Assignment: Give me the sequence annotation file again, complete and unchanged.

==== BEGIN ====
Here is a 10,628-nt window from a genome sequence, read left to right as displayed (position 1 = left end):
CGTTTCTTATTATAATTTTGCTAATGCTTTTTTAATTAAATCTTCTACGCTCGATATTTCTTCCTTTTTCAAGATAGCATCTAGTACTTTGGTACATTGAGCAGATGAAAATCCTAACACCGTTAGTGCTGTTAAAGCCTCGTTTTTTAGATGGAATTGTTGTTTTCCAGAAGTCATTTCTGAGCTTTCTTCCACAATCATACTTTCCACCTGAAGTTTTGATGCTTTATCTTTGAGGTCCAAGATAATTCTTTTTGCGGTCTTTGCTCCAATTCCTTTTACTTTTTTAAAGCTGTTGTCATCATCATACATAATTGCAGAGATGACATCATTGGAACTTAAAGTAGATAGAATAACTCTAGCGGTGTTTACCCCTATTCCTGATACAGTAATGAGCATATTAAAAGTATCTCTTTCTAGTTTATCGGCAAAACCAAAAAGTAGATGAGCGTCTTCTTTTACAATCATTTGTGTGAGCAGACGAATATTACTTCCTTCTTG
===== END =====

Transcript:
Here is a 10,628-nt window from a genome sequence, read left to right as displayed (position 1 = left end):
CGTTTCTTATTATAATTTTGCTAATGCTTTTTTAATTAAATCTTCTACGCTCGATATTTCTTCCTTTTTCAAGATAGCATCTAGTACTTTGGTACATTGAGCAGATGAAAATCCTAACACCGTTAGTGCTGTTAAAGCCTCGTTTTTTAGATGGAATTGTTGTTTTCCAGAAGTCATTTCTGAGCTTTCTTCCACAATCATACTTTCCACCTGAAGTTTTGATGCTTTATCTTTGAGGTCCAAGATAATTCTTTTTGCGGTCTTTGCTCCAATTCCTTTTACTTTTTTAAAGCTGTTGTCATCATCATACATAATTGCAGAGATGACATCATTGGAACTTAAAGTAGATAGAATAACTCTAGCGGTGTTTACCCCTATTCCTGATACAGTAATGAGCATATTAAAAGTATCTCTTTCTAGTTTATCGGCAAAACCAAAAAGTAGATGAGCGTCTTCTTTTACAATCATTTGTGTGAGCAGACGAATATTACTTCCTTCTTG